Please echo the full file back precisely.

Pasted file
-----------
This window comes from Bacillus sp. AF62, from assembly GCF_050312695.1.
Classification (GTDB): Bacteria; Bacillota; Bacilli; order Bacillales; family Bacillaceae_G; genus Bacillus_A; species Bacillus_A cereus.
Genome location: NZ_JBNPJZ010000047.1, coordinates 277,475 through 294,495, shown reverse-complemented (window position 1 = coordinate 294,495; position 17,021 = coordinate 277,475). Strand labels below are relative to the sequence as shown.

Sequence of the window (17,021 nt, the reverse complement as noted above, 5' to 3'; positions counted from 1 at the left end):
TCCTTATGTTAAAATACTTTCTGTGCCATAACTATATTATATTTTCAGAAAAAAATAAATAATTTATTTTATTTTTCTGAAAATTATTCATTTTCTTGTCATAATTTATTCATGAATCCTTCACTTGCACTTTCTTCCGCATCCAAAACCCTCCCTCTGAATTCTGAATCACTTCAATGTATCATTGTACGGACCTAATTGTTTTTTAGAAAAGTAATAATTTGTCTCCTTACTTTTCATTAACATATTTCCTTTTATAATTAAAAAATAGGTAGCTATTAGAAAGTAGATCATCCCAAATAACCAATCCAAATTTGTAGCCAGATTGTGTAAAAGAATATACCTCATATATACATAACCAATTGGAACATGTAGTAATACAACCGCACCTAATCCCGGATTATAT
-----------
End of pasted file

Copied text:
This window comes from Bacillus sp. AF62, from assembly GCF_050312695.1.
Classification (GTDB): Bacteria; Bacillota; Bacilli; order Bacillales; family Bacillaceae_G; genus Bacillus_A; species Bacillus_A cereus.
Genome location: NZ_JBNPJZ010000047.1, coordinates 277,475 through 294,495, shown reverse-complemented (window position 1 = coordinate 294,495; position 17,021 = coordinate 277,475). Strand labels below are relative to the sequence as shown.

Sequence of the window (17,021 nt, the reverse complement as noted above, 5' to 3'; positions counted from 1 at the left end):
TCCTTATGTTAAAATACTTTCTGTGCCATAACTATATTATATTTTCAGAAAAAAATAAATAATTTATTTTATTTTTCTGAAAATTATTCATTTTCTTGTCATAATTTATTCATGAATCCTTCACTTGCACTTTCTTCCGCATCCAAAACCCTCCCTCTGAATTCTGAATCACTTCAATGTATCATTGTACGGACCTAATTGTTTTTTAGAAAAGTAATAATTTGTCTCCTTACTTTTCATTAACATATTTCCTTTTATAATTAAAAAATAGGTAGCTATTAGAAAGTAGATCATCCCAAATAACCAATCCAAATTTGTAGCCAGATTGTGTAAAAGAATATACCTCATATATACATAACCAATTGGAACATGTAGTAATACAACCGCACCTAATCCCGGATTATAT